Extract

Between the Taurus and the deep blue sea

Sailing to Cilicia

Few travellers to Turkey enjoying the hedonistic delights of Mediterranean cruising venture east of Antalya, capital of Anatolia’s Turquoise Coast – intimidated perhaps by rumours of a wild hinterland that even Alexander the Great found hard to tame. But those who dare to leave the crowds behind will discover an awe-inspiring landscape of cliffs that drop sheer to the sea, epic castles and remote Byzantine retreats. Kate Clow and Jacqueline de Gier joined ten other guests and a lecturer for a twelve-day voyage of enlightenment aboard a traditional gulet

  • Kate Clow admires the view along the coast

A spectacular point of view, by Jacqueline de Gier

This southern crook of the Turkish coast, from Antalya to Mersin, is perhaps not as easy to enjoy as the picturesque bays and harbours of the Turquoise Coast to the west. Dominated by the Taurus Mountains, its beauty is in its austerity. Its wild, often deserted unpredictability no doubt explains why it was a favourite hide-out for pirates, priestesses, oracles, nuns and heretics. It lured the most eccentric men and women, as, in an odd way, it still does… The moment I saw our lecturer (a former classics master and deputy head of St Paul’s School, London) take to the water off our twenty-six metre gulet and swim in his panama hat, any reservations I had about the trip wilted. He also carried an old-fashioned parasol to protect against the fierce sun…

Journal: Coasting into history, by Kate Clow

Day 1
As the sun rises over the old Selçuk walls of Antalya harbour, the Arif Kaptan B slips past the Roman watchtower, out to the open sea. Four hours’ sail takes us to Side, running eastwards with the imperceptible tide. The wide coastal plain and the heat haze almost screen the grey silhouettes of the Taurus Mountains. Above us, the two masts reflect the sun, while the guests recline in the shade, beers in hand, accustoming themselves to the endless swelling motion. My stomach is somewhat relieved when we slip easily into a vacant berth at Side, alongside the seafront disco and bars. In the museum, the plain vaults of the Roman bathhouse show off the worn and polished marble statuary to advantage – Hercules catches the light across his muscular shoulders; a dog peeps around a sarcophagus looking for his lost owner. The museum garden is fragrant with thyme and sea smells, and roses grow over a long frieze with mermaids and naval battles.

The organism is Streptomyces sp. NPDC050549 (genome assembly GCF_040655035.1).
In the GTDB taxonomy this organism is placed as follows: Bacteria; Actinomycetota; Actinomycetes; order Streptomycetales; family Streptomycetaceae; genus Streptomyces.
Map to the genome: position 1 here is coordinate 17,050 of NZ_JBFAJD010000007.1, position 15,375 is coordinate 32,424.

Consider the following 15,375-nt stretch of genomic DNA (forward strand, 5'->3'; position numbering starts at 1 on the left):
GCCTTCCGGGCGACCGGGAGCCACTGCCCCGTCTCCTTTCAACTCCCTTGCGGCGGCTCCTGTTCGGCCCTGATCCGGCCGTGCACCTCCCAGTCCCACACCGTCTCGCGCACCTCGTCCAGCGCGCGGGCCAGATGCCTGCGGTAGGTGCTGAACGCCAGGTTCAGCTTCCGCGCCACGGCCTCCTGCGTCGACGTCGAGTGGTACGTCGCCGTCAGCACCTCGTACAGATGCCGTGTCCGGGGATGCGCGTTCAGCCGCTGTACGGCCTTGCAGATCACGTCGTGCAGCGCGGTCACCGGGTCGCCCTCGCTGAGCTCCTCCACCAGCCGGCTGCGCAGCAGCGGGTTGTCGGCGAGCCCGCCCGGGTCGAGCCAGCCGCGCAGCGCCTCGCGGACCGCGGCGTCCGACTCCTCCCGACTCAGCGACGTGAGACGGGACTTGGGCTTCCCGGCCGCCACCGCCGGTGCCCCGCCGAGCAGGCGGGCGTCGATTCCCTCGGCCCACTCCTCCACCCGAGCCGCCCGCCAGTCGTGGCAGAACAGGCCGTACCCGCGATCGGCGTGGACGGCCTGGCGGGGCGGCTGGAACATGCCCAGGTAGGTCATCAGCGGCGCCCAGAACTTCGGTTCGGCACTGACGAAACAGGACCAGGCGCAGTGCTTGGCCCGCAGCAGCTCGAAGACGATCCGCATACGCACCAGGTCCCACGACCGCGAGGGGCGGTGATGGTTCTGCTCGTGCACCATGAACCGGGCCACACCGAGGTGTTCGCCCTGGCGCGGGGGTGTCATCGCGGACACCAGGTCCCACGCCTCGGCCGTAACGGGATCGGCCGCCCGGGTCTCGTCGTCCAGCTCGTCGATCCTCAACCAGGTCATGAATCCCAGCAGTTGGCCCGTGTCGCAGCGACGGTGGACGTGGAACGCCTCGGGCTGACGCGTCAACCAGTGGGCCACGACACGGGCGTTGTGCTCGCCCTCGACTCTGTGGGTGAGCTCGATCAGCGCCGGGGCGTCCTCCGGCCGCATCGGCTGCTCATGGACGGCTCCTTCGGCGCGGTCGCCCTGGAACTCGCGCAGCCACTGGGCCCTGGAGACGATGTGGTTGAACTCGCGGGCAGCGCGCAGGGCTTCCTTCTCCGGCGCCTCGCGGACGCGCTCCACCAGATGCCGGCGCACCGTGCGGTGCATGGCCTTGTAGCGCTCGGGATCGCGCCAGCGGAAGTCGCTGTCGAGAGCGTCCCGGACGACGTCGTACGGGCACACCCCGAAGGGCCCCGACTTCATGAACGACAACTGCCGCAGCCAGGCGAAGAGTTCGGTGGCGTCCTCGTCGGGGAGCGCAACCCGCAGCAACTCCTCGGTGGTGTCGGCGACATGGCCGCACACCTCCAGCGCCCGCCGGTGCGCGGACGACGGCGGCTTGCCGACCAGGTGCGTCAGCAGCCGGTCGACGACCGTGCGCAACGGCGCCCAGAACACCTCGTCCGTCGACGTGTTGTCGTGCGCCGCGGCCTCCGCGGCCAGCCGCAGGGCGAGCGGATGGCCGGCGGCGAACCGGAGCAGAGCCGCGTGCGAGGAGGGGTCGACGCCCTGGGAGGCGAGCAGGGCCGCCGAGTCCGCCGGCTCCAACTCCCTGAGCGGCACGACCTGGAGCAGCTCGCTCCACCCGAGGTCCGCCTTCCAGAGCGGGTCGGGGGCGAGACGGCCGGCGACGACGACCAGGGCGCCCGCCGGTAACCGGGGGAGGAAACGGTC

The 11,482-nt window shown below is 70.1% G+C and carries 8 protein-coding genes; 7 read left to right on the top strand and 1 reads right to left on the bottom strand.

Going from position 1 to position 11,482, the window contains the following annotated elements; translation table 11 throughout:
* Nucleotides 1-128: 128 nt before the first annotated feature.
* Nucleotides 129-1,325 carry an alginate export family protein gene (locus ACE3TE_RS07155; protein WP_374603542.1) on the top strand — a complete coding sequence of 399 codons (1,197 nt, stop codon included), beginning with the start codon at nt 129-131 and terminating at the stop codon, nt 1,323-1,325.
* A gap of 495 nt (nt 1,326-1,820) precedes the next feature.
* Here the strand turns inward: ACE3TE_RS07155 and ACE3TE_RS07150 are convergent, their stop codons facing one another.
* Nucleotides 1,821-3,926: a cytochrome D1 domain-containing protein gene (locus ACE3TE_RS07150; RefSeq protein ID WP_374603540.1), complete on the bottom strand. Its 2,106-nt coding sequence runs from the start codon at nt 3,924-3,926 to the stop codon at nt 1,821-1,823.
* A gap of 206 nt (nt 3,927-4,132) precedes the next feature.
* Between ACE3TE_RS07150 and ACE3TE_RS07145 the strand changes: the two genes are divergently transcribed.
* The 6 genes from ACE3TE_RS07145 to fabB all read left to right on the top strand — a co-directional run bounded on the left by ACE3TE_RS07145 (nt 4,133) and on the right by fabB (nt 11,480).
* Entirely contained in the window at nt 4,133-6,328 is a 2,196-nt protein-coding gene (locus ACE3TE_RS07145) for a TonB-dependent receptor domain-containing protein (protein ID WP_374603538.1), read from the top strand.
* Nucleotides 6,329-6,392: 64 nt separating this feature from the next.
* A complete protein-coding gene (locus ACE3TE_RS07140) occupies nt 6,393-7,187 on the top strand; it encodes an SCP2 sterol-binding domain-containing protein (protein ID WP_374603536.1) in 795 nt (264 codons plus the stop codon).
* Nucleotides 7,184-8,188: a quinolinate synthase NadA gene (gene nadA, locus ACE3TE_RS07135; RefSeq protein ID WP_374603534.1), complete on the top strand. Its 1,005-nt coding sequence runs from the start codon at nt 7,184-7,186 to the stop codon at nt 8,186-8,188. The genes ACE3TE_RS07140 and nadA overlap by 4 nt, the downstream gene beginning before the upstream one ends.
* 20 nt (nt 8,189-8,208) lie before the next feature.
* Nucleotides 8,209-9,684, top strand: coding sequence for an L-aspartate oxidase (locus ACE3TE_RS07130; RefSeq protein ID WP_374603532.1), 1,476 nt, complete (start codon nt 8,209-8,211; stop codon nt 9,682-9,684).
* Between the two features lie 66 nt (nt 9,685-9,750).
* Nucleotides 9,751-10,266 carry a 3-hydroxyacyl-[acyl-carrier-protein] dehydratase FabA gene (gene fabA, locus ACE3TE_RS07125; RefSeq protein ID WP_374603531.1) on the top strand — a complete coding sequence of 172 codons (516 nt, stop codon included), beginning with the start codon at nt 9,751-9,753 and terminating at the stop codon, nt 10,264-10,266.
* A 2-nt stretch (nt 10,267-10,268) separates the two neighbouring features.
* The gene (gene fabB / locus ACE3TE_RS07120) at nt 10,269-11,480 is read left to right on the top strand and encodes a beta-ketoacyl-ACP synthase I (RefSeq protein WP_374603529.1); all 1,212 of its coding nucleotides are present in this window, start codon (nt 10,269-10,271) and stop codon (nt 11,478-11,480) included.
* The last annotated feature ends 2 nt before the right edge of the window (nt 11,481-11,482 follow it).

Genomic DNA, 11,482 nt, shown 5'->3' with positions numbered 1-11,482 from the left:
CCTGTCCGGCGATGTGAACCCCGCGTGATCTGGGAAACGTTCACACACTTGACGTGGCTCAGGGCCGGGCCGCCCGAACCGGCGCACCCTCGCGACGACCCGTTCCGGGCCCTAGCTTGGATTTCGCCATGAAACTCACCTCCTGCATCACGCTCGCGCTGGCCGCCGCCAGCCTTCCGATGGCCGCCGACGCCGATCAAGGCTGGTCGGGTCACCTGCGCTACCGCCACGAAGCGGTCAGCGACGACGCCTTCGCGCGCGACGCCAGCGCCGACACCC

Day 2
As dawn gleams on the temples of Apollo and Athena – which is which? – the photographers slink off the gulet to capture the changing light. Sunrise on a Medusa’s head; silence in Side’s heart. We set sail for Alanya, another few hours away, where the anchor rattles out under the sheer cliffs of the citadel; we plunge into the clear waters, exploring a shallow phosphorescent cave. Seeing silver glints below, the youngest passenger gets out his fishing rod. On Alanya’s citadel, a dizzying descent down a narrow staircase below the Bedesten, or covered market, leads us to cavernous cisterns where we wander at will, tracing previous water levels on the walls. Then in the han above, we trace the levels in our beer glasses as we watch the sunlight dancing on dusty saddles, guns and saddlebags.

Kate Clow, Jacqueline de Gier and Julia Guest travelled with Westminster Classic Tours

To read the full article, purchase Issue 23

Issue 23, 2001 Haute Ottoman
£8.00 / $10.77 / 38.26 TL
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Issue 23, 2001 Haute Ottoman
£8.00 / $10.77 / 38.26 TL
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